• Ken Zimmerman
        June 23, 2019 at 2:24 pm

        Robert, I think you’ll find if you look closely that clinging to methodological cultures is quite common in science, physical and social. After all, in an uncertain and sometimes threatening social environment for scientists, one’s methodology is often the only safe harbor. The only protection one has.

      • Robert Locke
        June 24, 2019 at 9:09 am

        The problem is that it isn’t a “safe harbor’ when economists cling to methodologies that cannot stand up to challenge. I have looked at the subject of neo-classical economics, from its inception with Walras, and at no time since has it stood the test of being a prescriptive science. That’s a conclusion I can document as an historian. So, the answer is, ignore historians


      • Robert Locke
        June 24, 2019 at 9:38 am

        Ken, instead of trying to shove economic theory down our throats in academiq, I discovered that practical men in German firms decided on a compromise with academics; let them develop their scientific theories and teach them (we’ll call that making students capable (faehig), but then, let the firms handle post-experience education in praxis, we’ll call that making them ready for work (fertig). It is a division of labor that is quite fruitful, but it requires making education firm not school centered.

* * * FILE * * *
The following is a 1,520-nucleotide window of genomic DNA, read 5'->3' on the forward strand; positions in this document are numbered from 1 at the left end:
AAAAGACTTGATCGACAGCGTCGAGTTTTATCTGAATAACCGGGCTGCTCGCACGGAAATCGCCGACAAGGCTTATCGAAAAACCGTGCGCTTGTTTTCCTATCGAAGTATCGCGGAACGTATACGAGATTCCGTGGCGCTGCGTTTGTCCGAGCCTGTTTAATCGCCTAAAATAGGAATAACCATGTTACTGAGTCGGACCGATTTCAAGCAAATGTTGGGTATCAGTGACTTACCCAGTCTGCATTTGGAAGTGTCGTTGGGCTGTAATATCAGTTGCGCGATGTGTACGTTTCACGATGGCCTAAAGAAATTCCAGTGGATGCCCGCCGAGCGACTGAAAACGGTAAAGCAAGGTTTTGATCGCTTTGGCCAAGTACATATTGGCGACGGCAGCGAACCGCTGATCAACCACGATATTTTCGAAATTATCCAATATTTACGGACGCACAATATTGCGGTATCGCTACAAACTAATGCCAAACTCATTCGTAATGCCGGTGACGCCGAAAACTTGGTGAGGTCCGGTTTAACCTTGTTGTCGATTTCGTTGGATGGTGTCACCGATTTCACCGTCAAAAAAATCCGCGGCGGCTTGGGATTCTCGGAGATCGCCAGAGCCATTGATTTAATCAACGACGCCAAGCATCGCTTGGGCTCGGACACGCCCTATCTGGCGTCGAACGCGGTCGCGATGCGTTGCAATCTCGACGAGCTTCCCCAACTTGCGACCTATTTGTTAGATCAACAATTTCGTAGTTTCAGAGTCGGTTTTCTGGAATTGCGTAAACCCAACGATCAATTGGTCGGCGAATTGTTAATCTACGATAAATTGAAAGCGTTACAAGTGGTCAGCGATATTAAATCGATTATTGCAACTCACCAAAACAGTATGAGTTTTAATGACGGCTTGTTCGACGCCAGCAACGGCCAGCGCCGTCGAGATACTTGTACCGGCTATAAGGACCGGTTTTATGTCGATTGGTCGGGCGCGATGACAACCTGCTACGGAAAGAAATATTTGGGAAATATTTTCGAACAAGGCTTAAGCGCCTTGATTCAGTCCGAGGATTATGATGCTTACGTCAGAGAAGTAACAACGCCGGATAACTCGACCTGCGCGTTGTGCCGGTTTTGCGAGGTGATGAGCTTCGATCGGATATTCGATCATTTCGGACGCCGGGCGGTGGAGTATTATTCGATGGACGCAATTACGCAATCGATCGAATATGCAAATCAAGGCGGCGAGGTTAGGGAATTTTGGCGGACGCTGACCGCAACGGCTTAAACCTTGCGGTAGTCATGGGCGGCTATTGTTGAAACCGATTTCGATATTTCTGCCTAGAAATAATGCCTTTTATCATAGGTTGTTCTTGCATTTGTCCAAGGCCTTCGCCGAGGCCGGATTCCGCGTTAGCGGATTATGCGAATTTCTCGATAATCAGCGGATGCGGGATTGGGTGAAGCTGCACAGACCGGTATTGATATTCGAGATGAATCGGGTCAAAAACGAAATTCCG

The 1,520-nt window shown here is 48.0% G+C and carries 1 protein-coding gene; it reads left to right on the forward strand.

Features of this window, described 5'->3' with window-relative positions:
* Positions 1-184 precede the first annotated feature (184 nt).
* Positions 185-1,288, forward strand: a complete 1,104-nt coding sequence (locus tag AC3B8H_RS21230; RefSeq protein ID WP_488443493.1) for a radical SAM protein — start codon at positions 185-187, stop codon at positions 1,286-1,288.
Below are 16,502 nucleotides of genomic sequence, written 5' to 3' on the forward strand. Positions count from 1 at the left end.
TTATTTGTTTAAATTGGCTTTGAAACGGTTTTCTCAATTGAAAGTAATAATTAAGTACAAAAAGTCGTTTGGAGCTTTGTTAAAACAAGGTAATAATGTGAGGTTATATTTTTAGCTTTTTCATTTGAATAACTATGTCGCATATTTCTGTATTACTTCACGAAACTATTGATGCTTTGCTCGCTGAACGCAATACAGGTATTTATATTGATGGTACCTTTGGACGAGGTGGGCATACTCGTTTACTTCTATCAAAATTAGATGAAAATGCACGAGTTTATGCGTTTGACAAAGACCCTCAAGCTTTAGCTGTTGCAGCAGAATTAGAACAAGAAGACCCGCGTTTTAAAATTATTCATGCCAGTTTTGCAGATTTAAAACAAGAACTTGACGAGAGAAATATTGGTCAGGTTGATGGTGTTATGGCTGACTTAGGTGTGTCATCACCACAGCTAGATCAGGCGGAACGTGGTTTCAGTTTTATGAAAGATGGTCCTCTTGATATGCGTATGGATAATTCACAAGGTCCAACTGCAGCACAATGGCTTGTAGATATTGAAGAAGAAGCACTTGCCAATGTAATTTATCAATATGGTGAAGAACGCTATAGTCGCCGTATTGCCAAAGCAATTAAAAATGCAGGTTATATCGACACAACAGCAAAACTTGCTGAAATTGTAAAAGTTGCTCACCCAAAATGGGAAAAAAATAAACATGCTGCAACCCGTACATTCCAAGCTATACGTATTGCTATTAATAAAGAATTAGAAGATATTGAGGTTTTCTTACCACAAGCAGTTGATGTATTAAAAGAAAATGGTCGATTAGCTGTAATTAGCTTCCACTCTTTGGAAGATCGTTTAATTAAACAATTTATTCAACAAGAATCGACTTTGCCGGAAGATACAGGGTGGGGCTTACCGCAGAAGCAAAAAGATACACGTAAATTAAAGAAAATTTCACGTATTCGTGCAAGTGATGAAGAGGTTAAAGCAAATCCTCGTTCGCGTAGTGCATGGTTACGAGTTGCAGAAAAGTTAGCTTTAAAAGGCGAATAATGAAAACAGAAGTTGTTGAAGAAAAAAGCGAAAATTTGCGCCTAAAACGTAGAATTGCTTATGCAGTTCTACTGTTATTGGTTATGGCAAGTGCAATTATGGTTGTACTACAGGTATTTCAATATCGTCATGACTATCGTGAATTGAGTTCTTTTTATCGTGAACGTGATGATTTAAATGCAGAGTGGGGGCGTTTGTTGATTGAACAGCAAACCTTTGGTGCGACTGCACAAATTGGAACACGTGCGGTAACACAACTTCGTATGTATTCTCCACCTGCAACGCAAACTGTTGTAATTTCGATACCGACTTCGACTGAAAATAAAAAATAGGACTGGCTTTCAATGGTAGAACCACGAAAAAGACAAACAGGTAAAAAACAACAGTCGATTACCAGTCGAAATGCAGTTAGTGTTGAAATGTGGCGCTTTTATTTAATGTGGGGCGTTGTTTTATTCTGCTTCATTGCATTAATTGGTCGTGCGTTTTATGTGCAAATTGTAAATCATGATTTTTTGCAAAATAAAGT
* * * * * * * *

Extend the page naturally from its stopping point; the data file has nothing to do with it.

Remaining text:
• Ken Zimmerman
        June 24, 2019 at 11:13 am

        Robert, depends on which challenge you mean. By all the standards for success in western, particularly American culture and history, economics of the neoliberal persuasion is successful. The ways they’ve dealt with challenges is upsetting to some of us, including it seems you. But in each case the challengers were vanquished. However, in terms of firms that excel at more than constantly increasing earnings, and societies that base relationships and decisions on wider criteria than “those with the gold make the rules,” neoliberal arrangements have failed and continue to fail. But how much time will pass before these failures cause a majority or even sizable minority of people living in neoliberal-dominated societies to reject neoliberalism? And how much more time before neoliberalism is replaced. Based on history, and barring revolution and/or catastrophic destruction of cultural fundamentals, I’d guess 40-50 years. Perhaps Germany and the Nordic nations will lead the way. But they’ve given that leadership since the 1950s and so far, neoliberalism in the USA and UK have become only stronger. And with Russia entering the fray, neoliberalism now has a new ally. The next 40 years, or so will see one hell of a fight. Too bad neither you nor I will get to fight.